Veterans Day Parade celebrates end of WWI

Photos by Sabina Mollot

By Sabina Mollot

On Sunday, around 25,000 veterans, active military personnel and their supporters marched up Fifth Avenue from 23rd Street for New York City’s annual Veterans Day Parade.

The city’s parade, which is the largest in the country, this year celebrated the centennial of the end of World War I, with the army the featured branch of the military.

Prior to the march, speakers mentioned how that war presented a number of firsts, including women joining the ranks. Additionally, one tenth of the military during what was then known as “The Great War” or “The World War” were residents of New York State, half of those New Yorkers from the city.

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City breaks ground on new entrance at Madison Square Park monument

A groundbreaking ceremony for the new park entrance was held last Thursday at the Eternal Light monument. (Photos by Maria Rocha-Buschel)

By Maria Rocha-Buschel

The Madison Square Park Conservancy officially broke ground at the Eternal Light Memorial Flagstaff on the renovation project to create an entrance by the monument last Thursday. The project, the budget for which is $2 million, is expected to be completed in time for the centenary of Armistice Day, marking the end of World War I, on November 11.

The renovations are part of Parks Commissioner Mitchell Silver’s “Parks Without Borders” initiative intended to open up park edges and create inviting entrances into city parks. The plan is also part of Mayor de Blasio’s Vision Zero program and the Department of Transportation’s ongoing effort to enhance safety around parks and public plazas. The adjustments at the monument are meant to enhance pedestrian circulation and safety at the intersection of Broadway and Fifth Avenue by directly aligning the new entrance with the 24th Street crosswalk. The project will also give the memorial increased prominence in the park in honor of the veteran community.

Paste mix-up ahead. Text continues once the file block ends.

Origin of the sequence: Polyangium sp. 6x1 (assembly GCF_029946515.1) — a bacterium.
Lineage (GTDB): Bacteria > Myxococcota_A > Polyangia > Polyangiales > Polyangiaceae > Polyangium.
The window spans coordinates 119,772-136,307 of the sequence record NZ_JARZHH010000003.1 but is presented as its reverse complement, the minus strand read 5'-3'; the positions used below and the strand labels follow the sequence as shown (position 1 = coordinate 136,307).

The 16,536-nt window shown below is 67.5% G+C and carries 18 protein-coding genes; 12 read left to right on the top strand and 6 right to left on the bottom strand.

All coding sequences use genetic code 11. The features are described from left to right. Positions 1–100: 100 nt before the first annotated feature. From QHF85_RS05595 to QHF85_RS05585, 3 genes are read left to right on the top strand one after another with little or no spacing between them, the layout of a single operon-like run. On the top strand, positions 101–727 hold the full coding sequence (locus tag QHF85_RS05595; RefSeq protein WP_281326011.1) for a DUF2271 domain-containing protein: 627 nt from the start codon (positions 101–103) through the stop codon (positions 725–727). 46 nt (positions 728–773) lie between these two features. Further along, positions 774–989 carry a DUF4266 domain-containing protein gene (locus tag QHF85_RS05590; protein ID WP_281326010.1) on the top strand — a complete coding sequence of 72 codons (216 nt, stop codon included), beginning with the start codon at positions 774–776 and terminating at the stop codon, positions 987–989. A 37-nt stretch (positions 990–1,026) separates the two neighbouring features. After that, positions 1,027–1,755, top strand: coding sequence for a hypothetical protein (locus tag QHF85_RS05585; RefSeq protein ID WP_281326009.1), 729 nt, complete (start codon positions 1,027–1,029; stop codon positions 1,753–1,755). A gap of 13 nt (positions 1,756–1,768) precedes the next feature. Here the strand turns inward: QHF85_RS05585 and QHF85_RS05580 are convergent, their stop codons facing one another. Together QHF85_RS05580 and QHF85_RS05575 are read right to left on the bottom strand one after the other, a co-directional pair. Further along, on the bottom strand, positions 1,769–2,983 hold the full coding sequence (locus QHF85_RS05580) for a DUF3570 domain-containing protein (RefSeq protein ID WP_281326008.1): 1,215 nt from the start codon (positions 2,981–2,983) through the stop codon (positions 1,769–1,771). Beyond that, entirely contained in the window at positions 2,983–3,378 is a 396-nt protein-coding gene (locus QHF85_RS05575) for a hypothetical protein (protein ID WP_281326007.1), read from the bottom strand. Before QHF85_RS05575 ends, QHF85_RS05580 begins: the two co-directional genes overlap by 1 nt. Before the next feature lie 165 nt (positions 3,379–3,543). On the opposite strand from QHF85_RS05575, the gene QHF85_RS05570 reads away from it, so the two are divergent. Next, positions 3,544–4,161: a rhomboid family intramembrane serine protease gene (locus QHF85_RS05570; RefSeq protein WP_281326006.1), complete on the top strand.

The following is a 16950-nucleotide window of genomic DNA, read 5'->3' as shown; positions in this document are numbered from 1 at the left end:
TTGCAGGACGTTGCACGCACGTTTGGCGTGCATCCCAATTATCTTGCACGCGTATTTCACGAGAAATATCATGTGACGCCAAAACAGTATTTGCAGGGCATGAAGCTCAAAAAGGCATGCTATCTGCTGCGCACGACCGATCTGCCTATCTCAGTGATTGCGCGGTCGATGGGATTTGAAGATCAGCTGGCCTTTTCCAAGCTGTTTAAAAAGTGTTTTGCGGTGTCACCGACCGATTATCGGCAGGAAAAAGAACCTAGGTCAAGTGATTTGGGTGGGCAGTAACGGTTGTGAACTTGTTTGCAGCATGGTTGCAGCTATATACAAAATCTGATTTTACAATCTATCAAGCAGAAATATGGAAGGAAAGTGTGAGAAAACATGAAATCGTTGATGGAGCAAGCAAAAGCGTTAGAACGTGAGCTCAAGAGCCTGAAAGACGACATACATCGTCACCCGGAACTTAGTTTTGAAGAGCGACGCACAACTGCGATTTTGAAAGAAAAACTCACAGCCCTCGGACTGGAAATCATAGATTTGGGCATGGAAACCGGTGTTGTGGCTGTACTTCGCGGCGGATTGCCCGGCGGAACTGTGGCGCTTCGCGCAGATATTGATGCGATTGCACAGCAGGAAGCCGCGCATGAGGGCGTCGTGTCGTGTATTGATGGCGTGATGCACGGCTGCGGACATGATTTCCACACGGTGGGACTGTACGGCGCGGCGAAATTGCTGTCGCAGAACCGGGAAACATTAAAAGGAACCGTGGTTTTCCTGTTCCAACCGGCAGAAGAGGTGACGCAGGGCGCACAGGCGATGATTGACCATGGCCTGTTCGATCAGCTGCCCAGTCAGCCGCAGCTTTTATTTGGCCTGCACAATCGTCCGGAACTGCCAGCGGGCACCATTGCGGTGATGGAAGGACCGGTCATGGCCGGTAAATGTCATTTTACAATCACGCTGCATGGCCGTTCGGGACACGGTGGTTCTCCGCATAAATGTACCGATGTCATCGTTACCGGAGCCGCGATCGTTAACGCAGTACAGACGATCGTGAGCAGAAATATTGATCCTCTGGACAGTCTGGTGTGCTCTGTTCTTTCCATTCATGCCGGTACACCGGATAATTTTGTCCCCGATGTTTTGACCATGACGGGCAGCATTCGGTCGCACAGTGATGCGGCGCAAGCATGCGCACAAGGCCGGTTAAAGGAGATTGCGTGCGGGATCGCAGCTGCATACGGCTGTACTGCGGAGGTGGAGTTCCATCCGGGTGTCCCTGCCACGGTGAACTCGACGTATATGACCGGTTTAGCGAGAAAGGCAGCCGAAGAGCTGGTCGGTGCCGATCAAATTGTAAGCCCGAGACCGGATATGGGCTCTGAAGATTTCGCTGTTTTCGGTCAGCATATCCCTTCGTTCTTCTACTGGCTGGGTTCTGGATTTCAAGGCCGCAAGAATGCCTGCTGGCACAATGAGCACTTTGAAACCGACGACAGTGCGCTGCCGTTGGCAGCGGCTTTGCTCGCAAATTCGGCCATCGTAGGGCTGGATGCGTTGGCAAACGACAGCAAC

The renovations will include demolishing the pavers and fencing around the memorial’s base and constructing a new plaza, as well as installing new gardens, fencing and benches around the plaza. The pavers and electrical infrastructure around the southern end of the park will be replaced and upgraded as part of the renovations.

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America’s Parade 2016

Photos by Maya Rader

Photos by Maya Rader

By Sabina Mollot

On Friday, the Veterans Day Parade, also known as America’s Parade, took place with around 25,000 marchers making their way from Madison Square Park up to midtown.

This year’s parade commemorated the 15th anniversary of 9/11, with special recognition of Afghanistan, Iraq, and other Post-9/11 veterans, as well as first responders. It also marked the 25th anniversary of Desert Storm. The Coast Guard was this year’s featured military branch.

Town & Village’s own advertising representative Sal Governale, who served as a member of the Coast Guard and is now a reservist, attended the festivities and noticed that among marchers there was some discontent. A number of veterans in attendance, Governale observed, were complaining bitterly about the president-elect. One concern was over Donald Trump’s widely reported critical remarks to the parents of a fallen Muslim American soldier, made during the campaign.